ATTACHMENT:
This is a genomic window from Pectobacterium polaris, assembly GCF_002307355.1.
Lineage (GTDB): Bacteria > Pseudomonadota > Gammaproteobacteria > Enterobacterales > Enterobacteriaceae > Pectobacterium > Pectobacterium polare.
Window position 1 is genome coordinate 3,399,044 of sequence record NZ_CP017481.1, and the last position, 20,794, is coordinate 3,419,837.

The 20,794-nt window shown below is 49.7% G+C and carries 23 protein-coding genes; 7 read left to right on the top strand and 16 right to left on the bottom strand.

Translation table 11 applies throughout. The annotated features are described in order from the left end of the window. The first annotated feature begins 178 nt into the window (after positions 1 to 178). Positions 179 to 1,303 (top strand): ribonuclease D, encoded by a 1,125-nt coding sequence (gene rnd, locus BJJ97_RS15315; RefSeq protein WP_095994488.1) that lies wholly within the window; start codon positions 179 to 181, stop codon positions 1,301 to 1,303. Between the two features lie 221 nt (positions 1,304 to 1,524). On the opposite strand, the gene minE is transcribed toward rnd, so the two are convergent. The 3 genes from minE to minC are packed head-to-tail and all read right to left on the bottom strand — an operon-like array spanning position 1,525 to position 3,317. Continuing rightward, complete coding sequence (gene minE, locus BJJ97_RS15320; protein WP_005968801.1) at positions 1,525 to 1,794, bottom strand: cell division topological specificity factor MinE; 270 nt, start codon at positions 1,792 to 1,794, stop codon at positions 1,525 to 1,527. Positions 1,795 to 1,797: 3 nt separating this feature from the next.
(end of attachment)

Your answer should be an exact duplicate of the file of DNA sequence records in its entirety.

This is a genomic window from Pectobacterium polaris, assembly GCF_002307355.1.
Lineage (GTDB): Bacteria > Pseudomonadota > Gammaproteobacteria > Enterobacterales > Enterobacteriaceae > Pectobacterium > Pectobacterium polare.
Window position 1 is genome coordinate 3,399,044 of sequence record NZ_CP017481.1, and the last position, 20,794, is coordinate 3,419,837.

The 20,794-nt window shown below is 49.7% G+C and carries 23 protein-coding genes; 7 read left to right on the top strand and 16 right to left on the bottom strand.

Translation table 11 applies throughout. The annotated features are described in order from the left end of the window. The first annotated feature begins 178 nt into the window (after positions 1 to 178). Positions 179 to 1,303 (top strand): ribonuclease D, encoded by a 1,125-nt coding sequence (gene rnd, locus BJJ97_RS15315; RefSeq protein WP_095994488.1) that lies wholly within the window; start codon positions 179 to 181, stop codon positions 1,301 to 1,303. Between the two features lie 221 nt (positions 1,304 to 1,524). On the opposite strand, the gene minE is transcribed toward rnd, so the two are convergent. The 3 genes from minE to minC are packed head-to-tail and all read right to left on the bottom strand — an operon-like array spanning position 1,525 to position 3,317. Continuing rightward, complete coding sequence (gene minE, locus BJJ97_RS15320; protein WP_005968801.1) at positions 1,525 to 1,794, bottom strand: cell division topological specificity factor MinE; 270 nt, start codon at positions 1,792 to 1,794, stop codon at positions 1,525 to 1,527. Positions 1,795 to 1,797: 3 nt separating this feature from the next.